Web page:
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On beauty

Tuesday, 16 October 2012

Beauty has been banned from the studio. She peers through cracks in boarded windows at the new architecture of performance. The story of her exile is one that spans two disparate events: Sullivan’s dangerous assertion that “form follows function” and the economic downturn that forced a restructuring of architectural practice in the 21st century.

The latter was the blow that erased Beauty’s place in public discourse. A capitalist economy relies on progress and growth, especially in times of duress; this necessity in times of dwindling funds produces a desire for cheaper, more efficient structures, where discussion of Beauty are seemingly moot. It appeared that for the contemporary client, a building’s ability to come in on budget, produce efficient, effective workspaces, and low overhead, were its sole value. Huxtable would disagree, of course, arguing that a building’s street presence, i.e. its appearance, is part of its effective performance, but her voice has been in the minority in recent boardroom discussions. So when Bjarke Ingels argues for a skewed pyramid as the new image of the skyscraper, Ingels’ arguments are based on social and sustainable performance, without acknowledging an underlying desire for a new form to please, or not to please, the eye.

Echoes from the past enter into this contemporary climate to speed along Beauty’s exit. Sullivan, perhaps unknowingly, has given architects permission to ‘explain away’ form via function. Today, though we’ve substituted ‘performance’ for ‘function,’ we have retained the original wording’s suggestion of an inevitable aesthetic. This seeming certitude has liberated the architect from having to discuss Beauty as a visual quality. This is not to say that architects stopped caring about form, but that they stopped speaking to each other about form through a formal language. In insisting that Beauty be the result of performance, principles of aesthetics (proportion, composition, etc.) have become slaves to the principles of the machine.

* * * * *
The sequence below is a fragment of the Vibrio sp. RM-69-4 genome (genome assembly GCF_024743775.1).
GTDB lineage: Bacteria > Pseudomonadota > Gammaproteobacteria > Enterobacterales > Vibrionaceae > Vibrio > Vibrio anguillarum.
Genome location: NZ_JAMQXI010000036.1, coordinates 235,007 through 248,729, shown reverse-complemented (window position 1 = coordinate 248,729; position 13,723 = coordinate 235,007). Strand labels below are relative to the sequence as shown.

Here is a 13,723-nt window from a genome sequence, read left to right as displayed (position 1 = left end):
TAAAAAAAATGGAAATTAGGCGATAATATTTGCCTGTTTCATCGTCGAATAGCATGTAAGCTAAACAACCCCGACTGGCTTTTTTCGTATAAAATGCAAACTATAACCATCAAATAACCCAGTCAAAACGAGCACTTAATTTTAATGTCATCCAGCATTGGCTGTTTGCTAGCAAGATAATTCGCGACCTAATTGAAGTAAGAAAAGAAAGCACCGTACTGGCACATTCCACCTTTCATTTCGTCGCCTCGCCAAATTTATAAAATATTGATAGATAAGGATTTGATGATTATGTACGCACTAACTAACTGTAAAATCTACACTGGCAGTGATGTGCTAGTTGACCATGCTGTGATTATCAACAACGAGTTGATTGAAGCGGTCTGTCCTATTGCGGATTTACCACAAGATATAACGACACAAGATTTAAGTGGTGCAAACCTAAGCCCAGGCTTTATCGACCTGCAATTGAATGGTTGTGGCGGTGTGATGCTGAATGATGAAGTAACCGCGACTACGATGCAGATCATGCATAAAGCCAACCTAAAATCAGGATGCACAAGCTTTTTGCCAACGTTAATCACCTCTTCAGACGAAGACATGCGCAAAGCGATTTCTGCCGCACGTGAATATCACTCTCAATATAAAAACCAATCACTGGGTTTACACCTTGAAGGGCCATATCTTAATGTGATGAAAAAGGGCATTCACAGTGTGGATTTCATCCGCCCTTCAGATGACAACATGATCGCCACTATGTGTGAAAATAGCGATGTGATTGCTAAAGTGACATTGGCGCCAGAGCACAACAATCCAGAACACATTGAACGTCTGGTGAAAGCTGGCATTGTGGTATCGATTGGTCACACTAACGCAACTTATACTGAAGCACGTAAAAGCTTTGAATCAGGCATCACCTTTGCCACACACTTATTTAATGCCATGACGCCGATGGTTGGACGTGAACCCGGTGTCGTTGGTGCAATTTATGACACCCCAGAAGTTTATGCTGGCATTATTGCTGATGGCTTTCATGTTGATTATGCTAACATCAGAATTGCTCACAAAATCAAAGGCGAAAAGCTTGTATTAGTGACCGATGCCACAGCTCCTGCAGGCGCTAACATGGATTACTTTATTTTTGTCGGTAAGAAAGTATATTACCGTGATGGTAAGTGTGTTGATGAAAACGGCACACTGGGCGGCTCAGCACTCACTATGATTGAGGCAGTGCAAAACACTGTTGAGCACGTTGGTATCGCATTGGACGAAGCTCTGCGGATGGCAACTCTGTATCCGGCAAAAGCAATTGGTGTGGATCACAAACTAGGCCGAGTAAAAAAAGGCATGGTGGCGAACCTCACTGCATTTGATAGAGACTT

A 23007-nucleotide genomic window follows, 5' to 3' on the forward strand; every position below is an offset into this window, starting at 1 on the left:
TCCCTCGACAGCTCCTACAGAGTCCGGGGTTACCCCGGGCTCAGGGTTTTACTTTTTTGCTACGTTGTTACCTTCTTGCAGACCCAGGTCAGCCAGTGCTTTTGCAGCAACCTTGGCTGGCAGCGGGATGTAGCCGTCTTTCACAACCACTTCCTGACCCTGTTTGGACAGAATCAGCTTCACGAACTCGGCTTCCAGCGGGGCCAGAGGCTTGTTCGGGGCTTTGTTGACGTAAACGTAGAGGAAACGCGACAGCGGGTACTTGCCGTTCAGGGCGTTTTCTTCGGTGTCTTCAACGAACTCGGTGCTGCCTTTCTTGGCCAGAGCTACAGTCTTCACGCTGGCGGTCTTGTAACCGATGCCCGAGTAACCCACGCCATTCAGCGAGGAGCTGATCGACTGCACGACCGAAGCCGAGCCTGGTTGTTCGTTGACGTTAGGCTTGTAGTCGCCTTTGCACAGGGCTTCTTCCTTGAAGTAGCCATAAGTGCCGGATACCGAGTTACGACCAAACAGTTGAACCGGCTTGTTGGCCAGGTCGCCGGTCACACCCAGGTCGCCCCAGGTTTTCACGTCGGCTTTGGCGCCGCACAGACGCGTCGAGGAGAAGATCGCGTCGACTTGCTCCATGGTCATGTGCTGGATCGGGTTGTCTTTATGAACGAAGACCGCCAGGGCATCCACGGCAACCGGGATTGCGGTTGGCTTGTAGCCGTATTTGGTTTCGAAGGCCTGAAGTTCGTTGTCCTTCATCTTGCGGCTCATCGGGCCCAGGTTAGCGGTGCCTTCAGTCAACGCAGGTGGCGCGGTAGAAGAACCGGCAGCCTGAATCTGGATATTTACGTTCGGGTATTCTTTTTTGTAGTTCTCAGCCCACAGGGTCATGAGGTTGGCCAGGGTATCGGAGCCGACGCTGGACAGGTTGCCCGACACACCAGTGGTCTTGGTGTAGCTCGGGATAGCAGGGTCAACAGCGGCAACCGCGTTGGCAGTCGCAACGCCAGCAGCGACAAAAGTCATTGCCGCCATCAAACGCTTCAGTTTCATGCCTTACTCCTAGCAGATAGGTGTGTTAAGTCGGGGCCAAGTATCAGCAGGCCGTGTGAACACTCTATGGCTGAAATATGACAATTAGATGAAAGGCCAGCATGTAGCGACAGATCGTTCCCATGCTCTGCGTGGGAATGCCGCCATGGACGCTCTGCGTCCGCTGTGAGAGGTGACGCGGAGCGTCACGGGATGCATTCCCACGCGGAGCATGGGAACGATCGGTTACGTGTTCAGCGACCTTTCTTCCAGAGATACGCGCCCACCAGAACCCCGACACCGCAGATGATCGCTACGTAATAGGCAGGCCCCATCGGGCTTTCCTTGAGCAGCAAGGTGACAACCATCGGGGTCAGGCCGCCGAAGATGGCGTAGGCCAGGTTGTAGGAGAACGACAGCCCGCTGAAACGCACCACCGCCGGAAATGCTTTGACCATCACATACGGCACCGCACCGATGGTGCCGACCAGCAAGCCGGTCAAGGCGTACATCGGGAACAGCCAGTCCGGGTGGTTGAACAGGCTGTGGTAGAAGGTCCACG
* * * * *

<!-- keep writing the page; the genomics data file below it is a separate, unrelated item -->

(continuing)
Our reluctance to discuss non-performative aspects of form with our clients is not, as we would like to think, a way to find grounding for the discipline in science, to protect it from the whims of a fickle economy. Presenting forms as self-evident is an untruth, as the presented form is, in fact, nothing but one possible compositional solution to the technical problems at hand. We resort to discussing the ‘elegance’ or ‘beauty’ of the concrete solution (the fewest moves, the cleanest details, etc.); if we disengage ‘beauty’ from ‘problem-solving,’ we find ourselves treading uncertain waters. This reluctance, then, is a means of skirting around the roles intuition and subjectivity play in formal composition, for the fear that what is, in fact, an expert opinion, might be perceived as an amateur’s experiment.

We are fooling ourselves, and selling ourselves short, when we only officially consider Beauty in this limited scope. If architecture were merely elegant problem-solving, it wouldn’t need architects. Certainly, the client is capable of educating him or her-self on programmatic adjacencies and hiring a coordinator to manage the engineers and contractors to make a structure habitable. We must believe that we are being hired because we have an aesthetic position that the client deems valuable, as he or she is unable at arriving at that position on his or her own. No, we are not simply ‘beauticians,’ but in addition to being coordinators, space planners, physicists and carpenters, we are artists – and the client knows this.

If we have been stripped of our ability to have conversations about Beauty outside of the context of performance, if our generation has lost the vocabulary that would allow for critical aesthetic discourse, the question remains, how do we get it back?

- Amrita Raja

Amrita Raja was the 2012 Shepley Bulfinch Summer Design Fellow. She is a member of the Yale School of Architecture Class of 2013.


2 Responses to “On beauty”



  1. Tad Jusczyk Says:

    You make some well-reasoned points about what beauty is not, but what, exactly, is it? It seems to me that you are arguing for Hegel’s artistic supplement, that “architecture is whatever in a building that does not point to utility,” which is a standpoint fraught with contradictions.



  2. Angela Watson Says:

    Beauty is subjective. She is subject to the context her judges place her in. The judges in turn are influenced by their own cultural environments, experiences and even moods.
    It might be interesting to examine the popolar descriptions of “beauty” such as being or not being “skin deep”.